Thursday, June 17, 2010

Catholic Herald: The Right Way to Oppose Birth Control

In today's Arlington Catholic Herald, Mary Beth Bonacci writes about her reflections on 50 years of the birth control without actually writing about the pill itself. Instead, she writes about Planned Parenthood founder Margaret Sanger, whose legacy she definitely does not celebrate. Mrs. Bonacci has good reason not to, since her grandmother was one of the women who was unknowingly sterilized when her last child was born (Mary Beth's father). This was part of Sanger's desire for eugenics, where Italians and African Americans were considered undesirable parts of the human race. At the time, the miners in the area of southern Colorado where the family lived (including her grandfather) were engaged in labor struggles with Sanger backer John Rockefeller over attempts to enforce the rights of workers to organize and receive a just wage. Italian workers demanding their rights were not Sanger or Rockefeller's kind of people. You can read her moving piece at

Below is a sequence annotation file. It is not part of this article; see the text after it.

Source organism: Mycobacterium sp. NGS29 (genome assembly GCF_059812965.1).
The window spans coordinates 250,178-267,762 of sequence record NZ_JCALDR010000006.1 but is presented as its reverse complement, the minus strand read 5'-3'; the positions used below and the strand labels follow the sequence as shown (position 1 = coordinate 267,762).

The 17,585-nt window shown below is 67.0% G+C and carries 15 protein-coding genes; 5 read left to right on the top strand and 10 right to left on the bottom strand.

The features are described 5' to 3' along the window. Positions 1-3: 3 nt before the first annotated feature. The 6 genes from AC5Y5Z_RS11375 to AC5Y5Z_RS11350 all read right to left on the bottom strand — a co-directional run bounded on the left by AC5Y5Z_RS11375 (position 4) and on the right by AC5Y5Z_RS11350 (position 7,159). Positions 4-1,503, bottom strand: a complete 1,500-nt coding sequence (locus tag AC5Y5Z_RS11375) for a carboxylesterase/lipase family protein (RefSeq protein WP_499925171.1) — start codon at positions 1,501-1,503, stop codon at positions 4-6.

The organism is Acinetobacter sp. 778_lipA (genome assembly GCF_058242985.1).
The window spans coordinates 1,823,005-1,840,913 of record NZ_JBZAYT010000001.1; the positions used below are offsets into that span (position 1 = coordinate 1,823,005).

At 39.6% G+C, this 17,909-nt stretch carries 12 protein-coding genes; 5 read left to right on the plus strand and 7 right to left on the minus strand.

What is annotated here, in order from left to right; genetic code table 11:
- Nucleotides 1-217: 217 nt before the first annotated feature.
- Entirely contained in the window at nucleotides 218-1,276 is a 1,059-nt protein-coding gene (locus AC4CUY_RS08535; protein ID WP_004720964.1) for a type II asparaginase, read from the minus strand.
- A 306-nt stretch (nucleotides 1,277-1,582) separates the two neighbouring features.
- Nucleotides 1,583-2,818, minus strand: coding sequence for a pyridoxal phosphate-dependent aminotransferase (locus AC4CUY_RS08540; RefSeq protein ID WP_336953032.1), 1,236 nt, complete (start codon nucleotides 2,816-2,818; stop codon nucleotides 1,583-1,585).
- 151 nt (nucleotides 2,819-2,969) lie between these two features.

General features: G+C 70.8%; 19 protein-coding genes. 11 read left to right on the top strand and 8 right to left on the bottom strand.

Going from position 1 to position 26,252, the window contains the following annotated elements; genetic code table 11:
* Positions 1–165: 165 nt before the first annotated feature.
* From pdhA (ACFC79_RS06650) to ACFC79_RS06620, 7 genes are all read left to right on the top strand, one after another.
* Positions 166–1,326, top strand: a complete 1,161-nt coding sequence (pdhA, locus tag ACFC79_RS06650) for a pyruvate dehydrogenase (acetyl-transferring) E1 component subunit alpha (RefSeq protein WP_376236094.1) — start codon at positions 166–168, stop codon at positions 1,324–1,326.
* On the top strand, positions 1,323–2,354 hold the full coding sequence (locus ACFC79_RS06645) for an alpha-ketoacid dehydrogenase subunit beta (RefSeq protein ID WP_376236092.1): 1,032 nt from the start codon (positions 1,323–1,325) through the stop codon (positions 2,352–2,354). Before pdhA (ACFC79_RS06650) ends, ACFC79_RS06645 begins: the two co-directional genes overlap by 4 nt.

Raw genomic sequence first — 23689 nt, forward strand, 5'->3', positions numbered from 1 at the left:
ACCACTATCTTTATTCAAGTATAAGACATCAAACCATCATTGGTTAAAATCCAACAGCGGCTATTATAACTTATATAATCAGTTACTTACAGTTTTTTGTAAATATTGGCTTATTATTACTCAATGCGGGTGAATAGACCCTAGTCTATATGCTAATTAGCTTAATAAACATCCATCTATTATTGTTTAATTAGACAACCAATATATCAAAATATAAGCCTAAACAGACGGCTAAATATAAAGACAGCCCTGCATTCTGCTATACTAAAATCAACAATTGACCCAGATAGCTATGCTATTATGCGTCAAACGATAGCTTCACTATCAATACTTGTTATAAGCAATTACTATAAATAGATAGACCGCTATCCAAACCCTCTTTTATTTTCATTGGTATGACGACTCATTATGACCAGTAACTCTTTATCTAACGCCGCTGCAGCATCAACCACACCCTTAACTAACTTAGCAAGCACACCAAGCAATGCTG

This personal story moves the discussion on contraception to where it should be and to where Pope Benedict XVI takes it as well - to its roots in opposing eugenics, especially involuntary eugenics targeted on "inconvenient" populations.

President Obama would be wise to listen to such arguments, since the inclusion of family planning in the developmental budget of his government operates from the same eugenic assumptions and the target for such eugenics are people who look like and are related to him.

Rooting our teaching in social justice is much more productive than basing it on clerical notions of sexuality. Indeed, the prior is affirming of human freedom and dignity, while the other is based on fourth century notions on sexuality that see sexuality as incompatible with spirituality, even within Sacramental marriage (which did not exist then). The first affirms human dignity while the second does not - at least in the opinion of many married Catholics who ignore the Church's teachings on the aforementioned birth control pill.

If we stressed economic justice more, both for the poor in developing nations and for low income workers and families here, there would be much less resistance on this issue. When the American Church both advocates for (and pays) a living wage as defined as a substantial raise whenever a child is born, it can more authoritatively teach on this issue. This is one example where we must follow the command of the Lord to love one another so that all will know that we are His disciples.